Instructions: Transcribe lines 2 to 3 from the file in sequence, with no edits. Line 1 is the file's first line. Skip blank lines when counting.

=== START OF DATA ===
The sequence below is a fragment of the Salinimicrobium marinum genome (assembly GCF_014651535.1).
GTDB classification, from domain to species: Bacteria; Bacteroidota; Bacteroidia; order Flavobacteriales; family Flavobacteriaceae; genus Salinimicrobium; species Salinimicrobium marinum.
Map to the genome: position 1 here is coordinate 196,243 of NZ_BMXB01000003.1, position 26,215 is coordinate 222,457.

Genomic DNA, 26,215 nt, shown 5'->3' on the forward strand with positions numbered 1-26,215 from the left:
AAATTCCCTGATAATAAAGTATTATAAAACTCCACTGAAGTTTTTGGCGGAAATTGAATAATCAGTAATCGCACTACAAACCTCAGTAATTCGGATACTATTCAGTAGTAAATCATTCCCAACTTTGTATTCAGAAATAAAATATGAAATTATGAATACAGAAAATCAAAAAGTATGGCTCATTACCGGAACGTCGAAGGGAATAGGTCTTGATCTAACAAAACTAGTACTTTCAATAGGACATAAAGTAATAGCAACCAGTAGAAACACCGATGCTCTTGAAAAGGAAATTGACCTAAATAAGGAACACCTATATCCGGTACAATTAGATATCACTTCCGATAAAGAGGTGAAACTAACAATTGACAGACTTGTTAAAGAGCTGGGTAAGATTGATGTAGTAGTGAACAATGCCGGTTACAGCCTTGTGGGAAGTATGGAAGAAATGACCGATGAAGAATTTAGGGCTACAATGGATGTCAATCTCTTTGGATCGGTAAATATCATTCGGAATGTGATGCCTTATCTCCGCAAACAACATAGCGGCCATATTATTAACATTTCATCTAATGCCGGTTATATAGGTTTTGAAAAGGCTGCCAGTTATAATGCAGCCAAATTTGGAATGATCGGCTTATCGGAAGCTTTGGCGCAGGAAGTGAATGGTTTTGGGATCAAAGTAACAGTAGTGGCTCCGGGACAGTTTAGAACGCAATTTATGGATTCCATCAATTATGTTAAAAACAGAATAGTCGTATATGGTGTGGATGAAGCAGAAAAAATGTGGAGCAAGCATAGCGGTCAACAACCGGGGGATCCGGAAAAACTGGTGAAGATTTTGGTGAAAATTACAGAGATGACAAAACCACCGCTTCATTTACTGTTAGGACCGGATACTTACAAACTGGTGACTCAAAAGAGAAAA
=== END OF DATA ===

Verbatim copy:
GTDB classification, from domain to species: Bacteria; Bacteroidota; Bacteroidia; order Flavobacteriales; family Flavobacteriaceae; genus Salinimicrobium; species Salinimicrobium marinum.
Map to the genome: position 1 here is coordinate 196,243 of NZ_BMXB01000003.1, position 26,215 is coordinate 222,457.